The Rome-Floyd County Planning Department serves as the staff of the Planning Commission and Zoning Board of Appeals. The Department provides citizens, developers, realtors, and other staff persons with information relating to land use and development; carries out long range comprehensive planning activities, and implement zonings and land use standards that are described in the Unified Land Development Code for Floyd County and the City of Rome. The Planning Department also administers the county-wide Geographic Information System (GIS), Transportation Planning, Zoning, and Historic Preservation.
Rome-Floyd County Comprehensive Plan
The Rome-Floyd County Comprehensive Plan is a guide to ongoing growth and development occurring in the City and the County. The Comprehensive Plan identifies goals for the City and County, establishes policies to be used in making decisions, identifies what development types are appropriate in specific areas of the City and County, and proposes implementation strategies for the City and County to use to achieve its goals. The Comprehensive Plan received final approval on April 8 and is now the adopted Comprehensive Plan for Rome, Floyd County, and Cave Spring.
The Population Estimates Program of the U.S. Census Bureau publishes total resident population estimates and demographic components of change (births, deaths, and migration) each year. The Census Bureau publishes the estimates by demographic characteristics (age, sex, race, and Hispanic origin) for the nation, states and counties. The reference date for estimates is July 1 of each year. Estimates usually are for the present and the past, while projections are estimates of the population for future dates. The estimated total population of Floyd County for the year 2006 was 95,322 persons, with 1,010 living in Cave Spring and 36,142 living in the City of Rome. To search the Population Estimates Program databases please visit the website of the United States Census Bureau.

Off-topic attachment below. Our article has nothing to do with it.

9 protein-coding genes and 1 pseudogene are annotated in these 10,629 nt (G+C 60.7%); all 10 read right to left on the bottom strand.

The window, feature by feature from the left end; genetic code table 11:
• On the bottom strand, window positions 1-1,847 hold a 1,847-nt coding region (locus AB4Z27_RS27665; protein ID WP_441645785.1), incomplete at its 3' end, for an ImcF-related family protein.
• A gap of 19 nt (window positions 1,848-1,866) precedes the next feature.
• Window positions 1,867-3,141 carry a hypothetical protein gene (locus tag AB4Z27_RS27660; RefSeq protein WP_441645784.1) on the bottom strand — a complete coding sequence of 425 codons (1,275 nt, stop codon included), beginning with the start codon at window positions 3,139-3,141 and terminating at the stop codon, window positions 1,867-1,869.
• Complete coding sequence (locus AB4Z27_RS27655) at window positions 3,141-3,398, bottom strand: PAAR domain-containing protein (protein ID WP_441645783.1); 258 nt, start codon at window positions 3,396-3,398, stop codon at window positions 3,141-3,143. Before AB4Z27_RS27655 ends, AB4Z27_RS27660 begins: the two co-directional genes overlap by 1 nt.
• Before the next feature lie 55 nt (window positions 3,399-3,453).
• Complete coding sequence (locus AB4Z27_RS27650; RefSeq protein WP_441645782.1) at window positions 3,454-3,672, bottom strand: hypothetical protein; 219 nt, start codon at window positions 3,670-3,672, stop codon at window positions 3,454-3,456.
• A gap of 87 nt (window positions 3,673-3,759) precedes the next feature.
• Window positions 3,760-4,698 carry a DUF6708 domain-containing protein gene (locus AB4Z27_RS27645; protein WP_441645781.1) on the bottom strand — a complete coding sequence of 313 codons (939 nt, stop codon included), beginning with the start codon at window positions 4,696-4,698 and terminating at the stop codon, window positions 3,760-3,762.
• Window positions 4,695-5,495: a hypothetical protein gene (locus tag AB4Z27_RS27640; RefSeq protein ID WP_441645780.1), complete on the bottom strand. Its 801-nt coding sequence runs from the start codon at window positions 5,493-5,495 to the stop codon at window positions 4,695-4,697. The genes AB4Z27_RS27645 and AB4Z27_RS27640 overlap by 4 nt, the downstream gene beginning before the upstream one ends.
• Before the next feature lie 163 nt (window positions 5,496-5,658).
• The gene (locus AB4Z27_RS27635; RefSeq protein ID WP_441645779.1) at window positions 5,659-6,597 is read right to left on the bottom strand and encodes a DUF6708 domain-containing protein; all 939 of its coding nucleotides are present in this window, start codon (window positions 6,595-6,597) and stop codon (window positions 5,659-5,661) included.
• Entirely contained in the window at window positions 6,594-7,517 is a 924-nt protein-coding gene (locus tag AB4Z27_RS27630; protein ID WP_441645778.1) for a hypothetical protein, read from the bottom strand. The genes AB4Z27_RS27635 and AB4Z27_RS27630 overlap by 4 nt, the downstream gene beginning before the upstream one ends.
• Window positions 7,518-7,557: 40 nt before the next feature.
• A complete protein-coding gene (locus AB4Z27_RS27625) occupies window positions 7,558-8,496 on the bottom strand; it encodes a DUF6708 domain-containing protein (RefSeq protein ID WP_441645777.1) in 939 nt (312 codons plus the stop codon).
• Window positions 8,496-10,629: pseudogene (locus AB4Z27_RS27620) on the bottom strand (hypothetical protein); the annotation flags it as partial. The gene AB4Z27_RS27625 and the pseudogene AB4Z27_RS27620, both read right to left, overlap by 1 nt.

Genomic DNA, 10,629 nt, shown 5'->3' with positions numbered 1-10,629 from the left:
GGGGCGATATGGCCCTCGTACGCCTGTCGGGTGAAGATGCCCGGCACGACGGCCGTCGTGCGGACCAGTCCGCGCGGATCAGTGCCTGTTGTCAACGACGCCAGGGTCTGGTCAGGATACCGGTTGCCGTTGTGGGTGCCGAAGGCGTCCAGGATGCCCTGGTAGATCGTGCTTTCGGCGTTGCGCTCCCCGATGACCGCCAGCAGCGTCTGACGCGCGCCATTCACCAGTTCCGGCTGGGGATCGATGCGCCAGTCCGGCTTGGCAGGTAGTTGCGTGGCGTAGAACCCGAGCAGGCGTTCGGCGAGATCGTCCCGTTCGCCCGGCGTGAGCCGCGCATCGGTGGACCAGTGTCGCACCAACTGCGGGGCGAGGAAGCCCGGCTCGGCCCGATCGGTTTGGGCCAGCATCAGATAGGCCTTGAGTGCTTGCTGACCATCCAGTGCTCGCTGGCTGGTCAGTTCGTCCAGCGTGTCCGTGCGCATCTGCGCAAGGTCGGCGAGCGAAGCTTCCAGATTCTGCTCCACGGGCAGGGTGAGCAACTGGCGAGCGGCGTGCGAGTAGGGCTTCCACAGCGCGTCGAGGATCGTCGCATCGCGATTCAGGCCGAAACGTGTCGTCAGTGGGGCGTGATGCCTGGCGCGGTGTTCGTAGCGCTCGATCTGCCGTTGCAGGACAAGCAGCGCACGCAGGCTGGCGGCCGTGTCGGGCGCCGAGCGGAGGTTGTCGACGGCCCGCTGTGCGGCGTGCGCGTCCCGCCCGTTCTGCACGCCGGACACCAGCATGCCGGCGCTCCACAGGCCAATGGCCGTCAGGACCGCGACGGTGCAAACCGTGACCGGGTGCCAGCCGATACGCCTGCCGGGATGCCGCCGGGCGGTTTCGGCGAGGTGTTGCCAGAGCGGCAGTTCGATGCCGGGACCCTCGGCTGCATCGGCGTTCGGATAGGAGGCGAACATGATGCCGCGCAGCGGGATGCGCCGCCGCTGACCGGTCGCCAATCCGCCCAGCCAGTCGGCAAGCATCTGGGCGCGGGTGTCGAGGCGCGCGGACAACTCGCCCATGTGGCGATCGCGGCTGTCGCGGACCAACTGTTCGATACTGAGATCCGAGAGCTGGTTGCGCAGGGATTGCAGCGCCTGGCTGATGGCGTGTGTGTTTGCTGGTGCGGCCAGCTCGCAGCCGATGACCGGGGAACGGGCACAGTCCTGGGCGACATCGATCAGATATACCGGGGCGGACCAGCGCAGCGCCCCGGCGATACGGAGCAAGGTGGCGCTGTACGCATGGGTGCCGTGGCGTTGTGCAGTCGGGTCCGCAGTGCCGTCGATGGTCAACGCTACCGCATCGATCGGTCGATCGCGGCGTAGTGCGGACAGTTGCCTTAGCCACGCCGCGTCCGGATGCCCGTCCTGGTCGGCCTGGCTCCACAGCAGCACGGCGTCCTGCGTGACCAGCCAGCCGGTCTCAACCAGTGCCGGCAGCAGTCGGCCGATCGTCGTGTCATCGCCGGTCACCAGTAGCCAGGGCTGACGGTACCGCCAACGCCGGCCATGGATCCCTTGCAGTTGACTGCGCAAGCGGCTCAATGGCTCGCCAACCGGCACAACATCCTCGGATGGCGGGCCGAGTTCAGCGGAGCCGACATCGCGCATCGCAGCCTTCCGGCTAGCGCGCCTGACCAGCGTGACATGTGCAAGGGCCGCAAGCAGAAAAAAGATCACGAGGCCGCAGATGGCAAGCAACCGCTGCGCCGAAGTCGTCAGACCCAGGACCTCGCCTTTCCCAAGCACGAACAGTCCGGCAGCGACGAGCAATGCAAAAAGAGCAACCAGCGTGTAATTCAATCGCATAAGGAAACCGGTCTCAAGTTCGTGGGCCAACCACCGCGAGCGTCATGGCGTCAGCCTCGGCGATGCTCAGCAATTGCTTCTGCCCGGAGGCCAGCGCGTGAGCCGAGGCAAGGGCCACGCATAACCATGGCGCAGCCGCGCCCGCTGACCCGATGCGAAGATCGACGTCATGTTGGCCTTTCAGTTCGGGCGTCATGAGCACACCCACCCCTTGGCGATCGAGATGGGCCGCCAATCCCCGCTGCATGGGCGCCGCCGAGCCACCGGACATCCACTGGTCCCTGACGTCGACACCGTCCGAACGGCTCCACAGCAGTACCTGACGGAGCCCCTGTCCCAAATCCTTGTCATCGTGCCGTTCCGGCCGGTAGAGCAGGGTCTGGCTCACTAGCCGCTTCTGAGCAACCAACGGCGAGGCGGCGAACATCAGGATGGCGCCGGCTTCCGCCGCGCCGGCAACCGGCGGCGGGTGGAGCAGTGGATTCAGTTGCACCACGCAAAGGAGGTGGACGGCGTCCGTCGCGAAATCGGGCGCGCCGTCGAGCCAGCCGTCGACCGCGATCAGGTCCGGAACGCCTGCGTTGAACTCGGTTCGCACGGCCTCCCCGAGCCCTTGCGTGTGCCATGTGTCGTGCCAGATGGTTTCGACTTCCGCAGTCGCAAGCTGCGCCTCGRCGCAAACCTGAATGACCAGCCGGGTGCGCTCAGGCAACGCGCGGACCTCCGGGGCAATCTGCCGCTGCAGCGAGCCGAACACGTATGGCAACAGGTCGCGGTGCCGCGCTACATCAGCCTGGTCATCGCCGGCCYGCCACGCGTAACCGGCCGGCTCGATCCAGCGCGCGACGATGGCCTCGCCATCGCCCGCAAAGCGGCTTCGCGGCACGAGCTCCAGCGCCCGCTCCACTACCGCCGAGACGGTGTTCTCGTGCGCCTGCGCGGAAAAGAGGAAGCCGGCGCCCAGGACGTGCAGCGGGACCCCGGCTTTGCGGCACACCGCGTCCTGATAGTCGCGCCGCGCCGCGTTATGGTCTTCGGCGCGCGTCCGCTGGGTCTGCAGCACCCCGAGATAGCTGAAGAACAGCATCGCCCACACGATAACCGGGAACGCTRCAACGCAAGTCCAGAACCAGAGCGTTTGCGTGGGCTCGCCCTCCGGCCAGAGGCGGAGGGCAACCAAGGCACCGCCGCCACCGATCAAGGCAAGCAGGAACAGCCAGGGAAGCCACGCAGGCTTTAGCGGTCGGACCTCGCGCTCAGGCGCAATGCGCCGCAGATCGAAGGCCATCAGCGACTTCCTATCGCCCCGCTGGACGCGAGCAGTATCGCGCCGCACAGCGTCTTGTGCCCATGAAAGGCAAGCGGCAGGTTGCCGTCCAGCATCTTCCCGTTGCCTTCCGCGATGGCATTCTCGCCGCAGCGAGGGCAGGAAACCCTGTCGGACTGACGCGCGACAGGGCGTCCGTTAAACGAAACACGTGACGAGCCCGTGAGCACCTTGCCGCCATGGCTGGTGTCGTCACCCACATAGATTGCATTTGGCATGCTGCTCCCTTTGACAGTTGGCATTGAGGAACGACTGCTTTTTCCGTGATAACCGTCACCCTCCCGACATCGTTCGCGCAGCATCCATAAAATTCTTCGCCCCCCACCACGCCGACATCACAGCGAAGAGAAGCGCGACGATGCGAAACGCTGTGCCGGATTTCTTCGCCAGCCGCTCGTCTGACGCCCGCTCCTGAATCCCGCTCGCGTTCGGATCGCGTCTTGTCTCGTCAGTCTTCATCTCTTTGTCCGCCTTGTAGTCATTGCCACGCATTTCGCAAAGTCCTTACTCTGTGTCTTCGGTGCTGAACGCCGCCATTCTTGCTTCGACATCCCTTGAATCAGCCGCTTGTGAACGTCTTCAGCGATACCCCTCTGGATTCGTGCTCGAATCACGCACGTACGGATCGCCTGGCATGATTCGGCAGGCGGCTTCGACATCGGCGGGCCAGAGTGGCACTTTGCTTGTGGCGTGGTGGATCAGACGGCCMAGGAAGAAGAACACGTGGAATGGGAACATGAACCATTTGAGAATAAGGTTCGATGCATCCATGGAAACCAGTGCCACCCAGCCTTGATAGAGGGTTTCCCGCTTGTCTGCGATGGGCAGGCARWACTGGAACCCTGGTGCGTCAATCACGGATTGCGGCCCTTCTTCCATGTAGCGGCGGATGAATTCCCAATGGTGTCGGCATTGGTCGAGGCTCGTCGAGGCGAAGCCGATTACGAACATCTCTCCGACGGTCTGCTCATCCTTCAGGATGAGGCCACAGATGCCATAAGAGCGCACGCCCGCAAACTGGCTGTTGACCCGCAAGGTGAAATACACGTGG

Unified Land Development Code
Initially adoption by Floyd County and the City of Rome in August 2001, the Unified Land Development Code regulates the use of land, the location and use of buildings and other site improvements, and the construction of public facilities and private improvements related to the development of land in each jurisdiction.
Board of Appeals Application
Local Transportation Planning
Floyd County and the City of Rome initiated a transportation planning process in 1969. However, the process was not subject to federal regulations until 1983, when the area was designated as an urbanized area following release of the 1980 Census data. At this time the Floyd-Rome Urban Transportation Study (FRUTS) was organized to predict and plan for future transportation needs. Following the release of population figures from the 2000 Census, the Georgia Department of Transportation (GDOT) staff recommended that the boundaries of the FRUTS area be expanded to include all of the land within Floyd County, including the City of Cave Spring. Expansion of the FRUTS boundaries was approved by the Transportation Policy Committee (TPC) in 2003. Since 1983, the Rome – Floyd County Metropolitan Planning Organization (MPO) has participated in the “3C” (continuing, cooperative, and comprehensive) planning process, established by the Federal Aid Highway Act of 1962.